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HOME  > Past issues  > 2007 March 7 - 13  > Compulsion of Hinomaru and Kimigayo will ruin education
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2007 March 7 - 13 [SOCIAL ISSUES]

Compulsion of Hinomaru and Kimigayo will ruin education

March 6, 2007
Akahata editorial (excerpts)

“Put an end to forcing teachers and students to stand up for the Hinomaru flag and to sing Kimigayo at school ceremonies.” This democratic call on which almost everyone can agree has shown a steady advance in the past school year.

The Tokyo District Court in September 2006 ruled that the Tokyo metropolitan government’s extraordinary compulsion of standing up for the flag and singing the song at schools is unconstitutional. In the Diet discussions on the Fundamental Law of Education last year, the central government also agreed that such compulsion cannot be justified.

Historical facts must be the starting point

This compulsion is unjust. This is evident in the well-known historical fact that the Hinomaru and Kimigayo “were used as a means of [waging] the wrong war” (Statement by then Chief Cabinet Secretary Nonaka Hiromu on August 6, 1999).

The Tokyo District Court ruling stated, “This is why there are not a few people who are opposed to the flag being unfurled and the song being sung at graduation and entrance ceremonies. These people’s freedom of thought and conscience is a right worthy of constitutional protection unless they go against the public welfare by encroaching upon the rights of other people.”

The government endorsed this line of argument in the Diet discussion on the Fundamental Law of Education. Responding to Japanese Communist Party House of Councilors member Inoue Satoshi, Chief Cabinet Secretary Shiozaki Yasuhisa on November 27, 2006 said, “It (opposition to unfurling Hinomaru and singing Kimigayo) concerns the freedom of thought and conscience.”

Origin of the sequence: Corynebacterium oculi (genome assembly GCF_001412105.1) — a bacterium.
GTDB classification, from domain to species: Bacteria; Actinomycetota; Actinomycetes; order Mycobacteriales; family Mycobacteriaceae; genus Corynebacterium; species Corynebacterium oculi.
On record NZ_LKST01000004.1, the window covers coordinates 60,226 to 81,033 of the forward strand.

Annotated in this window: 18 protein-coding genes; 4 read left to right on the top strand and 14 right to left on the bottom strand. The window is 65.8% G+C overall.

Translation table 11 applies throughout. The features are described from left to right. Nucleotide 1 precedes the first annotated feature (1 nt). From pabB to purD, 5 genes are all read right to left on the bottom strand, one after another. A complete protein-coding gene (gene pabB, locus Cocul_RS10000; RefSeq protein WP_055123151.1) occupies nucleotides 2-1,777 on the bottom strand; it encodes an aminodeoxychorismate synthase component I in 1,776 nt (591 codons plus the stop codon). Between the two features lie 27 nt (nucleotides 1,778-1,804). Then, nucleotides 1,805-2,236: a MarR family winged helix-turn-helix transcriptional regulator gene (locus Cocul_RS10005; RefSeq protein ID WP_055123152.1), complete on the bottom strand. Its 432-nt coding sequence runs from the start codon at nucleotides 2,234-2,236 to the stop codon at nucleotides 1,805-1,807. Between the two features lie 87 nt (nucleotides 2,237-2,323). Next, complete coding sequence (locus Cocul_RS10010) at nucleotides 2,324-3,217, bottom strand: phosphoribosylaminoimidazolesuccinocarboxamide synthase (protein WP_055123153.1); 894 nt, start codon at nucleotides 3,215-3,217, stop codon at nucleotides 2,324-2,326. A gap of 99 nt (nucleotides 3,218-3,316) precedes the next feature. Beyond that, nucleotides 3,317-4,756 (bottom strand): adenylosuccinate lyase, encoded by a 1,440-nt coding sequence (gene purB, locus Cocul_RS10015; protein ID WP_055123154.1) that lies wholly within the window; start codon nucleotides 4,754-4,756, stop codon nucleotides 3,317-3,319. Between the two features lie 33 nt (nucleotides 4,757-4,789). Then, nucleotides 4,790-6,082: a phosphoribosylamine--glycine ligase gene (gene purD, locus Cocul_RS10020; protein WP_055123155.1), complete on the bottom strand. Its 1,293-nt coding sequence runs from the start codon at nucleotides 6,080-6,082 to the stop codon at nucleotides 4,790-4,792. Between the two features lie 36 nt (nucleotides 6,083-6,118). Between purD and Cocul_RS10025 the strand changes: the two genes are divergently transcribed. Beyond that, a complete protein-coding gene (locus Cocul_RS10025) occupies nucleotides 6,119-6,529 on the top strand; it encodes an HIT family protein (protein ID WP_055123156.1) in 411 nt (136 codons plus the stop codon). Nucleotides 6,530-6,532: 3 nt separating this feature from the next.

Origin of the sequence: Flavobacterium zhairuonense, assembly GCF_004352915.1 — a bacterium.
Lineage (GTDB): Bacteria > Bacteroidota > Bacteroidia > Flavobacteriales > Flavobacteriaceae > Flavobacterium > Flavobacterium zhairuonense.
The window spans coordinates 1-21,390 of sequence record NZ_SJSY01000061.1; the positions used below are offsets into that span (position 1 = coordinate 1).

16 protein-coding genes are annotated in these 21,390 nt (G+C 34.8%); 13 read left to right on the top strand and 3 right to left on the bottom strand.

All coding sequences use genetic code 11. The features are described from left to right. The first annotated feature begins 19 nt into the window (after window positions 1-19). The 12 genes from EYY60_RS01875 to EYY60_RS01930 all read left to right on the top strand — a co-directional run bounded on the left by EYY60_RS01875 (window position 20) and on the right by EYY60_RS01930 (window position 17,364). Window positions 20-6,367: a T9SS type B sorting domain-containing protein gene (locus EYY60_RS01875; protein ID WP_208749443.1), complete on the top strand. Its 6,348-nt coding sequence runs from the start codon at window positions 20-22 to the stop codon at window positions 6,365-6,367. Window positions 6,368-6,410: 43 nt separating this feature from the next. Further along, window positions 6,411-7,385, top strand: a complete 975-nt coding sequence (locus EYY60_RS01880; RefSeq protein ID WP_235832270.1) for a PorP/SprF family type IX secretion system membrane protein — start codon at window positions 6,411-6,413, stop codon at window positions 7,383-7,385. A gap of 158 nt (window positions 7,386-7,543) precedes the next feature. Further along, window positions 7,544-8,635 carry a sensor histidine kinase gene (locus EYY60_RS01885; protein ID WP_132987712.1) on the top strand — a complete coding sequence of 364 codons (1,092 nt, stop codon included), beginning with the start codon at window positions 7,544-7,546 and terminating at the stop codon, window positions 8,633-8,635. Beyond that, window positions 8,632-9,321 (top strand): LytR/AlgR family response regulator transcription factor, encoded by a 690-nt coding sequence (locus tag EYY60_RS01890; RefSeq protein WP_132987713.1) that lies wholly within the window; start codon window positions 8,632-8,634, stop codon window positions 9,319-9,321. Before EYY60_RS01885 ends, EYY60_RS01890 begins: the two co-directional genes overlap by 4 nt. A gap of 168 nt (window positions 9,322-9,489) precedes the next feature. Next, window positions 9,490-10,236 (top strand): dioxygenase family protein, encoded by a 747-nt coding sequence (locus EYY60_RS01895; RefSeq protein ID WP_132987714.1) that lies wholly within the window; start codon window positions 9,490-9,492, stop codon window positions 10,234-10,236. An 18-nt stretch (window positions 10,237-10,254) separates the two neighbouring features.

Freedom of thought and conscience must be guaranteed to students above all else. During the previous Diet session, Akahata reported a story about a sixth grader whose mother is a third-generation South Korean resident in Japan. This student hated to sing Kimigayo, but in line with the Tokyo Metropolitan Board of Education policy her teacher instructed her to sing the song opening her mouth wide enough to enable three fingers to be put in.

A metropolitan government-run high school student said, “If I am forced to sing Kimigayo, my human rights will be denied. They could make me sing, but I will lose my love for Japan.”

Adults are required to convey to children the history and meaning of Hinomaru and Kimigayo as well as explain the freedom of thought and conscience.

The compulsion on teachers arises from superiors’ work-related orders. However, human rights guaranteed by the Constitution weigh more than superiors’ orders.

The Tokyo District Court ruled that the right of thought and conscience of teachers who are refuseniks should be respected even though some people may feel offended about their remaining seated unless they infringe on other people’s rights by obstructing graduation ceremonies.

The February 27 Supreme Court ruling rejected a teacher’s complaint about being punished for refusing to play the piano in accompaniment. This ruling was based on the assumption that playing the piano in accompaniment will not harm the teacher’s thought and conscience. This unreasonable assumption shows the court’s insensitivity to the concept of human rights.

Students are protagonists in school ceremonies

Graduation and entrance ceremonies are important occasions for students entering a new stage in their lives. Everyone earnestly calls for such ceremonies to be ones in which they can share the delight for their growth. Students, not the flag and the song, are the protagonists in the ceremonies.

We earnestly call for an end to such compulsion that will harm basic human rights and education in Japan.
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